What Does America mean to you?
Rev. Joe Cherry
Adult Classes and Groups
Faith in Action
FAQ for Visitors
History of UUFSC
Rev. Joe Cherry
Rev. Grace Simons
Tours of our:
Why I Joined
Comments, questions or problems? E-mail our Web Wizard:
A liberal religious voice in the Central Valley since 1953.
[This morning five of our members spoke to the question, in honor of the 4th of July.]
My father came here from Italy in the 1930's. America could never compare with Italy, in his mind.
When you talked about Italian Music, you meant Caruso singing Verdi in an opera house to a crowd of 2,000. When you talked about American music, you meant a cowboy strumming a banjo out on the prairie.
Italian food was the best in the world; Italians invented fine dining, and they'd been making wine to go with it for 3,000 years. Italian bread was a real loaf, something you could sink your teeth into and use to sop up the last bit of sauce. American bread was a soft imitation with no taste.
When you see an historical marker in California, it was a hole in the ground where some '49er had broken his heart trying to find gold. In Italy, it would mark where Hannibal had tethered his elephants.
So one day I asked him, "Dad, why in the world did you come here?"
He said, "Let me tell you a story."
"I was in the park one day in New York City. I saw two talking dogs; one was a purebred Italian greyhound, the other some American mutt. The greyhound was telling his friend about the old country.
"Back in Italy I had a Carnelian marble dog house. I had a liveried servant who brought me food and water. Every morning the servant would take me to a huge park to chase rabbits until I was tired. Every evening I had a choice of milk-fed veal or herb-roasted chicken. After I ate, I'd sit at my master's feet while he read a book, until it was time to go to sleep.
"So why did you leave?" asked the mutt.
"Sometimes," said the greyhound, "I like to bark."
America is a great country. That doesn't mean there aren't things to bark about. We should all bark more often.
What do people think of you - as an American, I mean? What do you think people in other countries think of Americans? If you're like me, you imagine we Americans are greatly disliked pretty much everywhere. If you travel to other countries, you may even dread letting on that you are an American. It's like we belong to AA; you know, Americans Anonymous. "Hi, I'm Pam, and I'm . . . (gulp) . . . an American."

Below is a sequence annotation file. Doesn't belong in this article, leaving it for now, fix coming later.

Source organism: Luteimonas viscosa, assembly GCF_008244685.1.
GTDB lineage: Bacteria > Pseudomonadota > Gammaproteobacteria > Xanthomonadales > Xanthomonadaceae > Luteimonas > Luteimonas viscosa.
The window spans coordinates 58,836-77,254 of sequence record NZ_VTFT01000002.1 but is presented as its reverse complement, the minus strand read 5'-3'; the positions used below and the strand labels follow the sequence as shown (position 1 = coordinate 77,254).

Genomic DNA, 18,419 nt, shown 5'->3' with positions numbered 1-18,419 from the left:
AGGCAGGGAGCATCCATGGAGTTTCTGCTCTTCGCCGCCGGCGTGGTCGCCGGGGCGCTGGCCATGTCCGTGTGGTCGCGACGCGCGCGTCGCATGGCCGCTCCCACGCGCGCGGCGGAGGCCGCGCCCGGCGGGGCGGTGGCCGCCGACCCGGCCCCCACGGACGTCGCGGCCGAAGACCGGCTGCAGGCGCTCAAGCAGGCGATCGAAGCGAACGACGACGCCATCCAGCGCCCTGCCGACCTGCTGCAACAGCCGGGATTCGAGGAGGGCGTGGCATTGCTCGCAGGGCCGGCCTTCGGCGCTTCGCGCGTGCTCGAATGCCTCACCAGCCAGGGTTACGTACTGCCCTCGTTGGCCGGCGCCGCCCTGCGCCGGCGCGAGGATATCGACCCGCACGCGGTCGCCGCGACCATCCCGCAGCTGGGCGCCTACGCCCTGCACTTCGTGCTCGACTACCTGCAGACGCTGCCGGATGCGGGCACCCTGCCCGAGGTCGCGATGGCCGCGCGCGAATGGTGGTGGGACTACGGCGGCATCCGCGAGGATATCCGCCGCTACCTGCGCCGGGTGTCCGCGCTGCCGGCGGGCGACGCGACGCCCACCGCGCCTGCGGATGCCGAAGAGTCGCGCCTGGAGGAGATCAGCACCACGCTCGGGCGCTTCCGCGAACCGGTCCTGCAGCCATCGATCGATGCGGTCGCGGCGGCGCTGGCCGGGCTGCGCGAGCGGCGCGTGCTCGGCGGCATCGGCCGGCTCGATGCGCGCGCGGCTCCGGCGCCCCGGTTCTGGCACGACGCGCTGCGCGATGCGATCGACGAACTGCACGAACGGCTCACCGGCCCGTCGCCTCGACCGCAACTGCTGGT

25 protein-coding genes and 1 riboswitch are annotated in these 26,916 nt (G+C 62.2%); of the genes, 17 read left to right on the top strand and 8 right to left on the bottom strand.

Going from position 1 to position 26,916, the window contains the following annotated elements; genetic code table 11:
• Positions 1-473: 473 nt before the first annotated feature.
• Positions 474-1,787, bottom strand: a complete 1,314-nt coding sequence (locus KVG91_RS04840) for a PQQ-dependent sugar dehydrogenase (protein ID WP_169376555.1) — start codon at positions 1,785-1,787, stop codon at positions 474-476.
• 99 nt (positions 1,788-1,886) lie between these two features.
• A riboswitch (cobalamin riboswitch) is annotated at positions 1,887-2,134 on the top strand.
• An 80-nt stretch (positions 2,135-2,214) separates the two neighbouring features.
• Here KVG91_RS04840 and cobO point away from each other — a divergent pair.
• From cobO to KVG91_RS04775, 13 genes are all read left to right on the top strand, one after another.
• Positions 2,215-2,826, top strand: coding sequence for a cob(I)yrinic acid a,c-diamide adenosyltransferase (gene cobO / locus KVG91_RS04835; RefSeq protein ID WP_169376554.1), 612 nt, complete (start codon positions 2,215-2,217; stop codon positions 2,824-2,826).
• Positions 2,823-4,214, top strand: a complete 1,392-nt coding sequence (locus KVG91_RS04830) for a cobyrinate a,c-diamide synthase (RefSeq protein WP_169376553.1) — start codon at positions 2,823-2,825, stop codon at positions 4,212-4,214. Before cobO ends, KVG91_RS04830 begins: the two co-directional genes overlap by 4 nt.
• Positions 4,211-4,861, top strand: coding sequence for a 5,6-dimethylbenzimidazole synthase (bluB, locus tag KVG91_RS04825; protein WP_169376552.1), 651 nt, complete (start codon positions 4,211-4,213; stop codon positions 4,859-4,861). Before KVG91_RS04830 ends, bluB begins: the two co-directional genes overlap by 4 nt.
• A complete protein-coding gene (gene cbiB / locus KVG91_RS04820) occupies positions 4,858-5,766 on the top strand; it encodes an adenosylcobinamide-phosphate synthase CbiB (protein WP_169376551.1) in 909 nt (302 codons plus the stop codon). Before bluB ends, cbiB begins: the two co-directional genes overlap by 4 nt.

We liberal Americans want so badly for our country to live up to its highest ideals that, when it doesn't, we often express our disappointment by focusing almost exclusively on our negative viewpoint, on what's wrong with America. Then we assume that almost everyone else in the world does this too. We really have a cultural self-esteem problem.
So today I'd like to help us re-focus on what's good about America. And I'd like to do this through the eyes of someone who is not an American.
My friend Silvia is from Argentina, but she has lived in Paris for the last 30 years. She is an expert in intercultural relations. Her life's work has been to study world cultures and give workshops in intercultural understanding and communication. She knows the America culture well. And while she dislikes the American government, she loves the American people. Let me say that again - she loves the American people.
So I want to share with you today 3 things Silvia particularly loves about Americans. Three things it would be good for us to remember, and appreciate, about ourselves.
The first thing Silvia loves about Americans is that, as a society, we are incredibly friendly and helpful. We generally are not the "Ugly American" we often hear about. We are wonderfully friendly, likable, polite, and warm. We are an outgoing, extraverted society. We reach out to people, we like to get to know new people, we talk readily, we are quick to laugh, we smile at strangers, we warmly welcome people into our homes.
We are also amazingly helpful. Silvia says that Americans are always ready to help, even total strangers, and that we do this more readily than almost any other culture. On her last visit here she drew my attention not only to the many store clerks, waiters, service people, and people on the street who really were friendly and helpful, but also to the woman in San Francisco who smilingly interrupted my erroneous directions to give us correct directions to Union Square, and the gentleman in Modesto who took it upon himself to make sure we took the safer route into Yosemite. As Silvia said, "You see how friendly and helpful Americans are. They don't do this in France."